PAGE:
|File:Percy D. Haughton full shot (American Football book).jpg|
|Born||July 11, 1876|
Staten Island, New York
|Died||October 27, 1924 (aged 48)|
New York, New York
|Coaching career (HC unless noted)|
|Head coaching record|
College Football Data Warehouse
|Accomplishments and honors|
3 National (1910, 1912–1913)
Percy Duncan Haughton (July 11, 1876 – October 27, 1924) was an American football and baseball player and coach. He served as head football coach at Cornell University from 1899 to 1900, at Harvard University from 1908 to 1916, and at Columbia University from 1923 to 1924, compiling a career college football record of 97–17–6. The Harvard Crimson claim national champions for three of the seasons that Haughton coached: 1910, 1912, and 1913. Haughton was also Harvard's head baseball coach in 1915 and part owner of the Boston Braves from 1916 to 1918. He was inducted into the College Football Hall of Fame as a coach in 1951.
Early life and playing career[edit | edit source]
Haughton attended Groton School for high school, graduating in 1895, and then went on to Harvard, graduating in 1899.
Coaching career[edit | edit source]
Haughton and his wife owned Gould Island in Rhode Island where Haughton trained the Harvard football team. Apocryphal tales assert that before the 1908 Harvard-Yale Game, Haughton strangled a bulldog to death in the locker room to motivate his players.
Haughton became Columbia's football coach in spring 1923 as the school re-established a team that had been dissolved in 1905 following allegations that football had become too violent. To alleviate concerns that the game was still too violent, Haughton promised to instill discipline in his players, saying: "It will be my purpose to teach the men what they should learn in order to better prepare for life after the university. If I can do that, if I can contribute toward qualifying them for the finest type of citizenship, I will be satisfied."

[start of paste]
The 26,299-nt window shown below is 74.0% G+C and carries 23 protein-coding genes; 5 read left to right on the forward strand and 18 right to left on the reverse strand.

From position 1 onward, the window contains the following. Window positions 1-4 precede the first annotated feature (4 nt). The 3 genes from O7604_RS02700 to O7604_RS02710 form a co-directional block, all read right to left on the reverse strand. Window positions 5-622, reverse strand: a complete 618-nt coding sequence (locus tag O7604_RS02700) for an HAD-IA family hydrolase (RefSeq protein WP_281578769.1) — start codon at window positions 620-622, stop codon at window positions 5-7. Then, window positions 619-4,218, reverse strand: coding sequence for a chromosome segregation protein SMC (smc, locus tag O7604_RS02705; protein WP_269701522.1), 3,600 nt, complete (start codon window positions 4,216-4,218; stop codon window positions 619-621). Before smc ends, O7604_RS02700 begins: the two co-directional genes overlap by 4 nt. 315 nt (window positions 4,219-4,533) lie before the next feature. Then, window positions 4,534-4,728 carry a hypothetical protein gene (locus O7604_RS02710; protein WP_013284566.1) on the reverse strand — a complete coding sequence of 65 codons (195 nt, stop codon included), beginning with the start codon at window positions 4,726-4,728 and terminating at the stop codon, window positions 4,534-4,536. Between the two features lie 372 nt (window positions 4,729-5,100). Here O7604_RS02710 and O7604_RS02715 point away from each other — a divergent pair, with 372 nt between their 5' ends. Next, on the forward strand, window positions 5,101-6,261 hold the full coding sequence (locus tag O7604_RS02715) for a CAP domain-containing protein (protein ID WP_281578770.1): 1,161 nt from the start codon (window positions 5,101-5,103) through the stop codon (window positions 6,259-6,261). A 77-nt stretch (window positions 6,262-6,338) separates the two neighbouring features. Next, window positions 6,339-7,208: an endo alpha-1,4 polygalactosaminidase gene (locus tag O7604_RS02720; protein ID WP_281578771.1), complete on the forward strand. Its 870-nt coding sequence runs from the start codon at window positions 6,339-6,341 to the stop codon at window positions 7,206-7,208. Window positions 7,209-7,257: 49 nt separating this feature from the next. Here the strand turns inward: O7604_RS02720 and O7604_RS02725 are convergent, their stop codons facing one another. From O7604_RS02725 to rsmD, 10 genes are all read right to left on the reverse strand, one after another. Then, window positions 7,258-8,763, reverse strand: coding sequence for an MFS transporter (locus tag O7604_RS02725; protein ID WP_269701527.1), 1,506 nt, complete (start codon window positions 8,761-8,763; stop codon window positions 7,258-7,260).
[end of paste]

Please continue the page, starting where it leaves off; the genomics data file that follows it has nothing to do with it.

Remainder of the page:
Head coaching record[edit | edit source]
Football[edit | edit source]
|Cornell Big Red (Independent) (1899–1900)|
|Harvard Crimson (Independent) (1908–1916)|
|Columbia Lions (Independent) (1923–1924)|
|National championship Conference title Conference division title|
Notes[edit | edit source]
- Harvard University Base Ball Club. Records of Organized Baseball at Harvard : an inventory
- "P.D. HAUGHTON BUYS BOSTON NATIONALS; Harvard Football Coach Heads Syndicate of Baseball Club Owners. STALLINGS AS MANAGER James E. Gaffney Surprises Sporting Circles by Disposing of Braves -- Price Said to be $500,000. P.D. HAUGHTON BUYS BOSTON NATIONALS". The New York Times. January 9, 1916. http://query.nytimes.com/gst/abstract.html?res=9E00E3D61739E233A2575AC0A9679C946796D6CF. Retrieved 2008-08-08.
- "A GOULD ISLAND CHRONOLOGY And Some Associated Historical Notes" By Captain Frank Snyder (USN Ret Naval War College Professor) Jamestown Historical Society  (PDF)(Accessed January 4, 2009)
- Burnham, Jeremy (2004-06-14). "Back in the Day: The Forward Pass". The NFL History Network. http://nflhistory.net/shared/articles/news.asp?action=detail&article=224. Retrieved 2007-06-08.
- "Butler Attends Haughton Dinner: Columbia President Optimistic in Talk Before Enthusiastic Alumni", The New York Times. April 6, 1923. Page 13.
- "PERCY D. HAUGHTON EXPIRES SUDDENLY: Famous Football Coach Taken Ill on Columbia Field, Dies Soon After Being Rushed To Hospital; Deep Sorrow at Harvard Associates Stunned by the Sad News; Preeminent In Modern Game; Last Words Said Jokingly To Dr Withington". Boston Daily Globe. October 28, 1924. http://pqasb.pqarchiver.com/boston/access/1082798542.html?FMT=ABS&FMTS=ABS:AI&type=historic&date=Oct+28%2C+1924&author=&pub=Boston+Daily+Globe+(1923-1927)&desc=PERCY+D.+HAUGHTON+EXPIRES+SUDDENLY&pqatl=google.
- "Percy Haughton Buried at Boston". The New York Times. October 31, 1924. http://query.nytimes.com/mem/archive/pdf?res=F50F12F73C5B12738DDDA80B94D8415B848EF1D3.
References[edit | edit source]
[edit | edit source]
- Percy Haughton at the College Football Hall of Fame
- Percy Haughton at the College Football Data Warehouse
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